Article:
As with any medication, there is evidence of potential harm—severe allergic reactions, or in the worst case, the Guillain-Barré syndrome. But the evidence strongly suggests that the benefits outweigh the harms. For one, the side-effects mentioned above are exceedingly rare (one per million vaccinations for Guillain-Barré), while the economic benefits of flu vaccine programs abound. (See this recent economic appraisal of Ontario’s universal flu immunization program, and this recommendation statement on prevention of influenza in the general population.)

There are indirect benefits related to the flu shot, too. This 2010 randomized trial involving 947 Canadian children and adolescents who received flu vaccine and 2,326 community members who did not, showed that immunizing the younger cohort in the population protected unimmunized residents against the flu. So even if it’s not proven to be effective in one group, fewer people overall get sick with more immunization.

Bottom line

In a good year, when the WHO’s infectious diseases specialists get the right match, the flu vaccine is effective. “Overall, (flu) vaccines do work,” said Dr. Haynes. “I’m basing my conclusion on the studies in which well-matched vaccines appear to have a consistent effect. Of course, going into a flu season, you can’t know that the vaccine will be well matched to the flu virus that becomes prevalent.”

But medicine is an exercise of weighing harms and benefits. In this case, getting the shot is a worthy gamble—if you want to minimize your risk of getting the flu, spreading it to your elder, younger, or sickly family members, and taking sick days from school or work. As Dr. Haynes put it: “People bet on many far longer odds: lotteries, refusal to fly. And the thing is, going into a flu season, you never know what the odds are.”

Science-ish is a joint project of Maclean’s, The Medical Post, and the McMaster Health Forum. Julia Belluz is the associate editor at The Medical Post. Got a tip? Seen something that’s Science-ish? Message her at or on Twitter @juliaoftoronto


The flu shot: to vaccinate or not?

  1. Ahhh time again for the annual mad panic over flu shots complete with mention of 1918.

    • I rarely…strike that…have never…agreed with anything you’ve ever posted Emily.

      But I gave you a “like” on this one.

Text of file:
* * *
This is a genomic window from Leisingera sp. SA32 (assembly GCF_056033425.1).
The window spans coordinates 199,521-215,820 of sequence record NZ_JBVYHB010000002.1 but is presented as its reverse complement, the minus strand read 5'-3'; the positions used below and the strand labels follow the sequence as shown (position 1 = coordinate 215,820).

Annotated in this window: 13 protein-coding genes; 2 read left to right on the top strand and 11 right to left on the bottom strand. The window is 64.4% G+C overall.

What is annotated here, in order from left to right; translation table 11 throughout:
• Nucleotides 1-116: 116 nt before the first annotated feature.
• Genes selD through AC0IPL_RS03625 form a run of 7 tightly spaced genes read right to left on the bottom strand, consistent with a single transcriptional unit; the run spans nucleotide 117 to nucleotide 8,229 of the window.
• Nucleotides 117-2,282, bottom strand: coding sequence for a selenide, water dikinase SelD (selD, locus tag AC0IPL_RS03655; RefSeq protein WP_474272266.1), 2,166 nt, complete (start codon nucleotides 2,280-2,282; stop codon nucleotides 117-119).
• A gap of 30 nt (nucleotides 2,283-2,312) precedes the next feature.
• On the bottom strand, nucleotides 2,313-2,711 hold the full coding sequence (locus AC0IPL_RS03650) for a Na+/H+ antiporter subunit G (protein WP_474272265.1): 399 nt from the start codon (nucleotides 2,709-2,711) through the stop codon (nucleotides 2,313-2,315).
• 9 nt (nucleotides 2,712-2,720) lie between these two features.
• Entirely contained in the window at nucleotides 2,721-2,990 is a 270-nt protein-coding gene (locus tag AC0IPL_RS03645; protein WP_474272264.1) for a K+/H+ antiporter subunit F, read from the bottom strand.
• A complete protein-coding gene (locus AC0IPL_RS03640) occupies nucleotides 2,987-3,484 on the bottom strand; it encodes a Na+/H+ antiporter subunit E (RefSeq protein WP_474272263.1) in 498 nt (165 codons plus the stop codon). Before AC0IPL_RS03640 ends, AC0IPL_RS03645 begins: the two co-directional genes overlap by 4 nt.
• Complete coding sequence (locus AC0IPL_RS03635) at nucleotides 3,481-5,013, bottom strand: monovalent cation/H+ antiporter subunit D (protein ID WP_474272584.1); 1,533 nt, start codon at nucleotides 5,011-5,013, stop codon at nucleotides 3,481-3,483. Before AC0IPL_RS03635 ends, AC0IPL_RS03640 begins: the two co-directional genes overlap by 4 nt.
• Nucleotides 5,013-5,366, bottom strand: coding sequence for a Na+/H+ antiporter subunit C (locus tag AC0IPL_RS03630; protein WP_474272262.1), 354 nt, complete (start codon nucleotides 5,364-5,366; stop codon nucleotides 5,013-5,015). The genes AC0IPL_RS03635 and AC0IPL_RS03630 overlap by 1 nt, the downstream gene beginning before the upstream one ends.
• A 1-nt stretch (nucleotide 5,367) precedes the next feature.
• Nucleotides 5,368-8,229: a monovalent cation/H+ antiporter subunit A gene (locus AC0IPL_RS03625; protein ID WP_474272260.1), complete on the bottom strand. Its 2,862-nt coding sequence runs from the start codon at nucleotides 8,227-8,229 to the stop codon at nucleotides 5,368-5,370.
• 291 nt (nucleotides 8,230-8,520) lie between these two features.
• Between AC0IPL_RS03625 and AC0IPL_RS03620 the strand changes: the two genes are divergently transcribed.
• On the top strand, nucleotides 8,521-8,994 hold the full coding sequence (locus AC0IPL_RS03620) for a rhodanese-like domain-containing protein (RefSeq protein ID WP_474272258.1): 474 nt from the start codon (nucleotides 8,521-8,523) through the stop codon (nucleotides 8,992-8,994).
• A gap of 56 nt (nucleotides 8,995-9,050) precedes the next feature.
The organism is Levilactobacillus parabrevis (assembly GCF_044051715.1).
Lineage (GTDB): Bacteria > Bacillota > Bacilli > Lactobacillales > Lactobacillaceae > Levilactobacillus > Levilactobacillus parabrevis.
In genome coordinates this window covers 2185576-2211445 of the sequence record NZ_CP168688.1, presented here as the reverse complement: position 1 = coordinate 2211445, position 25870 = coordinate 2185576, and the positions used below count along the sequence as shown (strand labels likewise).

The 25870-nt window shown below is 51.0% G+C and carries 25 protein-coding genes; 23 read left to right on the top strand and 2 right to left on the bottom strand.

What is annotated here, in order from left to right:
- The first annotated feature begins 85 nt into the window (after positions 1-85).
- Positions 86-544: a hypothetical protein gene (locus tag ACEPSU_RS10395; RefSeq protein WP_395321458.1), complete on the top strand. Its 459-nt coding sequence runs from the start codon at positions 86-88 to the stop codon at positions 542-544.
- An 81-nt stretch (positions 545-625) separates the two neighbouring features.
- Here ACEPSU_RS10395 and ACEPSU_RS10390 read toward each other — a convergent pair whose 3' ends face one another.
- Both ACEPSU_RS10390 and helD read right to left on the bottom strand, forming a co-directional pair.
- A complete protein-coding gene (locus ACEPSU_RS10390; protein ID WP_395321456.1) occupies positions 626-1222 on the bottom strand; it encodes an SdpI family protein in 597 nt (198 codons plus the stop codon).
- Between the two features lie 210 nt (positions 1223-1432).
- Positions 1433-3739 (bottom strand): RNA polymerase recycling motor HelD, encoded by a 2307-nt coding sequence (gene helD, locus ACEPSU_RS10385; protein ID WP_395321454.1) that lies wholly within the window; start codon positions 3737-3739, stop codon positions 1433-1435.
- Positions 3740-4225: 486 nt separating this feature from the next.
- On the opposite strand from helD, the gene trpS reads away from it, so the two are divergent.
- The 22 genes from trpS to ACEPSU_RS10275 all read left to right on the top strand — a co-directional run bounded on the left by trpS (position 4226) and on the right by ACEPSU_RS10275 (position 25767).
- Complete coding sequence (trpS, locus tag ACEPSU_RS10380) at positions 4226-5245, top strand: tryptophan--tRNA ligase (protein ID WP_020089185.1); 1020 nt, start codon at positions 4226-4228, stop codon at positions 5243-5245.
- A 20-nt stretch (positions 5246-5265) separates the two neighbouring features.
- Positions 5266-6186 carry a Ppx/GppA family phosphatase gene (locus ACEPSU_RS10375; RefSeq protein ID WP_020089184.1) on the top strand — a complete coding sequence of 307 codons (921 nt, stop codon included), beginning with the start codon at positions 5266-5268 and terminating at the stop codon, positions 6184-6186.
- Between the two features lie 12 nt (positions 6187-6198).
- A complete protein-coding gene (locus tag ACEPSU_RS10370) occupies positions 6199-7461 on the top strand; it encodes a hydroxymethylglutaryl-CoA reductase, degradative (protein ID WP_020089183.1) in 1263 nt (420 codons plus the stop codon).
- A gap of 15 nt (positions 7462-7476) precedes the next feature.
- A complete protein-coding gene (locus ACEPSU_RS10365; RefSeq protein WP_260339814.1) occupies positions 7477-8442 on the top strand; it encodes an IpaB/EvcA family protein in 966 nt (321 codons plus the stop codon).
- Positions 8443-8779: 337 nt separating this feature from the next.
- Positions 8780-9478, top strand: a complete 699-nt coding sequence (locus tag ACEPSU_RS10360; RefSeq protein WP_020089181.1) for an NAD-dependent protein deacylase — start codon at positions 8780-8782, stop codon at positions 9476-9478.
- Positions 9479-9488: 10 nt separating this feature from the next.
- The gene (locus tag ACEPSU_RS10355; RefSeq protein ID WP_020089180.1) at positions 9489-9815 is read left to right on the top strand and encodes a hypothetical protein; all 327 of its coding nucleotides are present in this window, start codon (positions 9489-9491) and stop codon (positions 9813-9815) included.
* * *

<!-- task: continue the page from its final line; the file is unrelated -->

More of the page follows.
The annual flu hysteria is hysterical.

  2. Anti-vaccination loons are a public health hazard all by themselves, and any paper that would encourage them is playing with fire.

  3. Why no addressing of the “mercury containing vaccines” slur?

    It’s my understanding that one ingests less mercury from a flu shot than one would from eating a can of tuna.  Is that right?

    • Separate issue not addressed here.

      The whole mercury/autism stuff was debunked, and the doctor’s license removed.

      He was the one who started the whole anti-vaccine crowd crap.

    • You are right, LKO.  I think perhaps they do not address the “mercury containing vaccines” slur because it is hard to change people’s minds once they are set against vaccination.  That is why they removed all the perservative from the pediatric vaccines and I believe they will continue to move toward packaging vaccines in single dose vials which don’t require the perservative (mercury-based Thimersol) even though it will cost a lot more money.
      I wonder if all those people getting tatoos, realize that there is Thimersol in their tatoo ink?

    • it isnt being injected directly into your tissues..

      • Just because a substance is injested rather than injected does not make it less harmful.  In fact, if you look up mercury poisoning, you will see that Jeremy Priven and others have suffered from mercury poisoning from eating too much sushi and seafood.  However, you will be hard pressed to find a record incidence of anyone who has gotten mercury poisoning from a vaccination that contains Thimersol as a preservative.